Don’t read this article.  Seriously.  If you are having trouble getting to sleep, read the whole thing.  If you want to know how silly writing about health care can be, read pages 5-7.  

The folks writing this stuff are believers in economic modeling.  The flaws in their assumptions are so glaring that they have to admit to many of them on their own.  The only conclusions they can draw are so obviousthat it’s a bit embarrassing.  For instance, if you pay doctors more to see Medicare patients, they will see more Medicare patients.  Duh.  

Austrian economists reject economic modeling.  This article is a great demonstration of why they do.  ”Ahh…but the Austrians do this out of laziness or because they lack the mathematical rigor!”  Go on telling yourself that.  I am reading Professor Robert Higgs’, “Crisis and Leviathan.”  He makes a point early in the book that economists drawing conclusions from bad econometric data, are like a drunk stumbling around under a street lamp looking for their car keys because the light is good there.  This article fits that perfectly.

What do they claim?  They claim that their model shows that if Medicare (you and me) pays primary care physicians more, they will see more Medicare patients and while that will run up the cost of the primary care physician component of Medicare, it will result in an overall savings due to the prevention of more expensive care as a result of the increased numbers of doctor office visits.  Saving Medicare money.  Making the system more efficient.  Readers of this blog know where I’m taking this, don’t you?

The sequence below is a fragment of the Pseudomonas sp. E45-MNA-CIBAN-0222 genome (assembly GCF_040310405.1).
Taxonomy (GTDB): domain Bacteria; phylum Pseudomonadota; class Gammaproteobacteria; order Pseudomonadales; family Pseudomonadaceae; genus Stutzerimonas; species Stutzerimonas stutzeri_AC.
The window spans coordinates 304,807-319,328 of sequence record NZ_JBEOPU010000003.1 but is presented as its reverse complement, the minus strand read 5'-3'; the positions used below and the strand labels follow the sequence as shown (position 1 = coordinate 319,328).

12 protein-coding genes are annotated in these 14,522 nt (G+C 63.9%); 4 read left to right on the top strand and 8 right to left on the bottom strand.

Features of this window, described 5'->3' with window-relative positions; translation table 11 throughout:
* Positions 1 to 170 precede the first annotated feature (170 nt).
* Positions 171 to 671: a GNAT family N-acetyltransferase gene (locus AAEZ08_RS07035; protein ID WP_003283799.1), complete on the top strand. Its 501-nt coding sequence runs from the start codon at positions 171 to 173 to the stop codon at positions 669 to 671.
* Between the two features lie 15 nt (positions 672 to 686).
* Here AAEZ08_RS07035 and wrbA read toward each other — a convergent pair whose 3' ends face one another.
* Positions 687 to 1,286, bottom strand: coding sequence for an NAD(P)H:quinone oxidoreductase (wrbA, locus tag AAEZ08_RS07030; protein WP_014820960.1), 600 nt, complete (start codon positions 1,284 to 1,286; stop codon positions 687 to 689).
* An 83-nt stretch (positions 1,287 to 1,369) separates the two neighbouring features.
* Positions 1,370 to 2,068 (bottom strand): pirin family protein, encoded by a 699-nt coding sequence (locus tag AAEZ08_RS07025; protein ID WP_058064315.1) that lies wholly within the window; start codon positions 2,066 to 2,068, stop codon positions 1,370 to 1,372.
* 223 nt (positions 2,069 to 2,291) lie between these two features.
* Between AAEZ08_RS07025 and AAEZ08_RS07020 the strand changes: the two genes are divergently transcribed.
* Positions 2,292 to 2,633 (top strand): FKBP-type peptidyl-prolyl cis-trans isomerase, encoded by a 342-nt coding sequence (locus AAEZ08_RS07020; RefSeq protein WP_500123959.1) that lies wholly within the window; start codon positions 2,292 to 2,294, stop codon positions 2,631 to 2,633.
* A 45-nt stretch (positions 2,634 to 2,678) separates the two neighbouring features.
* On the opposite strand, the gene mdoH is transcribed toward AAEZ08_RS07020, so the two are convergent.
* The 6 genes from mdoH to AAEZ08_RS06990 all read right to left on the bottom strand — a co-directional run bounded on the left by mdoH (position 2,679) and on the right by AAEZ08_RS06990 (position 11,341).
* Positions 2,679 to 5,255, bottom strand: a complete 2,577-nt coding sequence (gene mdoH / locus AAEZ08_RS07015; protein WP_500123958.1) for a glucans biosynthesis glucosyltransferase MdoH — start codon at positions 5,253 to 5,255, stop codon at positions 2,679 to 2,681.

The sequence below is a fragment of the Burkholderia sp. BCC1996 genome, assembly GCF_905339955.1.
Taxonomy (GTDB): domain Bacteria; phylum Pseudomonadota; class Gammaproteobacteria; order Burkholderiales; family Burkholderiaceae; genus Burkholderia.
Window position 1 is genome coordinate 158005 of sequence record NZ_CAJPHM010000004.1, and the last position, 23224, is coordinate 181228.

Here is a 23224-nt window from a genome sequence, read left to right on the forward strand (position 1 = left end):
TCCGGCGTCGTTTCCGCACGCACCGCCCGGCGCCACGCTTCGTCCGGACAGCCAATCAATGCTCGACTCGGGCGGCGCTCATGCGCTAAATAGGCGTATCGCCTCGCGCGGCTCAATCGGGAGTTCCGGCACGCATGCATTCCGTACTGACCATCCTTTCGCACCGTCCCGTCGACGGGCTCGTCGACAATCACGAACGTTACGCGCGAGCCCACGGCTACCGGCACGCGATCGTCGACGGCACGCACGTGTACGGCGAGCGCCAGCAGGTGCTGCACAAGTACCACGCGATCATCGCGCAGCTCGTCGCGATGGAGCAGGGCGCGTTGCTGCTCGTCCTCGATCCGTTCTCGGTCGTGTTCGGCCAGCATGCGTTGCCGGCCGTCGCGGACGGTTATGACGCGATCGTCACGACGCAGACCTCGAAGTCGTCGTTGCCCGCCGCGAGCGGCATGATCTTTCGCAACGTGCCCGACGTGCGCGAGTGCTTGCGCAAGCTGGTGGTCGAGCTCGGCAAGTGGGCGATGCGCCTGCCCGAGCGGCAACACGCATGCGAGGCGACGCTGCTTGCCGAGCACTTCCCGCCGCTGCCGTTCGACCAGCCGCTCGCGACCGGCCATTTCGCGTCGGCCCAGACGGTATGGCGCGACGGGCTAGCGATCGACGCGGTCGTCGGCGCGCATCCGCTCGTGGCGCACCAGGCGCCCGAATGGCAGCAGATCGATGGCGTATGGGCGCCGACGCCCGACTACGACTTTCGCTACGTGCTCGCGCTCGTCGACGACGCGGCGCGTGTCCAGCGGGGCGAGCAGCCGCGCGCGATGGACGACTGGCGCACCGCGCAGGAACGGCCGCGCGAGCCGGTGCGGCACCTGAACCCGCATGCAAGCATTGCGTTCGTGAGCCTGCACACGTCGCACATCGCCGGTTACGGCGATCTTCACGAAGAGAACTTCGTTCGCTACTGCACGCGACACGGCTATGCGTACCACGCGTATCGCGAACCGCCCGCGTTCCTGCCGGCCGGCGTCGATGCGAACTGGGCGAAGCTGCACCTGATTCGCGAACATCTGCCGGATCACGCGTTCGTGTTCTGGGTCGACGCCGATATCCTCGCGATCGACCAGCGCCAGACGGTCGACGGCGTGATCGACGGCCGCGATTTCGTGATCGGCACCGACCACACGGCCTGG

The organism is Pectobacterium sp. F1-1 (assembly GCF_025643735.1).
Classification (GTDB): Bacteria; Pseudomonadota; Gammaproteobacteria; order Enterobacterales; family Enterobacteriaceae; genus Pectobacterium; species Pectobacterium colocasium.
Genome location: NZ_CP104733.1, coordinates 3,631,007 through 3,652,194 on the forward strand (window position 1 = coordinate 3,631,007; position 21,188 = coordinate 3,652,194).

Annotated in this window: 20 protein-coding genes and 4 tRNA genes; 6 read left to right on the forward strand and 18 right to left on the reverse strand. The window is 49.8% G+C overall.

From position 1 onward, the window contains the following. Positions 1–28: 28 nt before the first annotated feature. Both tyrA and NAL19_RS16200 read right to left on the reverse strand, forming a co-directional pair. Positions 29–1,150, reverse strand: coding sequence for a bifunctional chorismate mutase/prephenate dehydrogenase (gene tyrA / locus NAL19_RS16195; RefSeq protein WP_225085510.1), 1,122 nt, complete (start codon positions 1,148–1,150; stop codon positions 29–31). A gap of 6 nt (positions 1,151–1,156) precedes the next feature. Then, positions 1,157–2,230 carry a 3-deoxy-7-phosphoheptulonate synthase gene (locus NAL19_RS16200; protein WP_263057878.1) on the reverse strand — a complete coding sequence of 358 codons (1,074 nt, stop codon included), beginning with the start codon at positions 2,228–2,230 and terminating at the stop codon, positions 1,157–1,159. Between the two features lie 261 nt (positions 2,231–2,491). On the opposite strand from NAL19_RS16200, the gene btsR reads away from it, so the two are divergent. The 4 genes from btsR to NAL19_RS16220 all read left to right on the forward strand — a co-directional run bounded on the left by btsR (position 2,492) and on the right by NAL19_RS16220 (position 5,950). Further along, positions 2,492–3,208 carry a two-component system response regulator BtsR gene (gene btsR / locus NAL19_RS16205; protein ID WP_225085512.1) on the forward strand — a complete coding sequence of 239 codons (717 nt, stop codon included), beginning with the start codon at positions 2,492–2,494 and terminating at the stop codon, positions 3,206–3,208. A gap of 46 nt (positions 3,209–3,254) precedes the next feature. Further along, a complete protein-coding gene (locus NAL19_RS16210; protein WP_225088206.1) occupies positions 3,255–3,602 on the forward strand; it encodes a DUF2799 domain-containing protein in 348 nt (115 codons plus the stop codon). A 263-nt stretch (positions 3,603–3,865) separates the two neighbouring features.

How about this?  If you want to save Medicare money, have the person requiring the care pay for it.  Why should you have to cancel your vacation to pay for someone else’s heart surgery?  Someone you don’t even know.  This is the essence of what is called moral hazard:  one benefits from another’s risk.  That is how Medicare works.  It represents what economists call a transfer payment, a payment from one individual to another, with Uncle Sam as the heavy handed go-between.  

Let the doctors charge whatever they want.  If they are too high, no one will see them.  If they are too low, they will not get home until late.  Some guys will be worth more than others.  Some will be able to charge very little due to the value proposition.  Do you see why increasing payment to primary care docs by 10% is a ludicrous policy?  Who knows what they should be paid.  I know a way to find out, and Medicare or think tanks like this are not part of the answer.

Tinkering with a failed socialist system like Medicare seems like such a waste of time.  Socialism doesn’t work.  It must be abandoned, not band-aided or tweeked.  The Austrians would say, “let the free market determine the market clearing price for office visits.”  Medicare wouldn’t have anything to say.  Medicare wouldn’t exist.  Articles like this that grant an unearned credibility to the Medicare system are a disservice to all of us.

G. Keith Smith, M.D.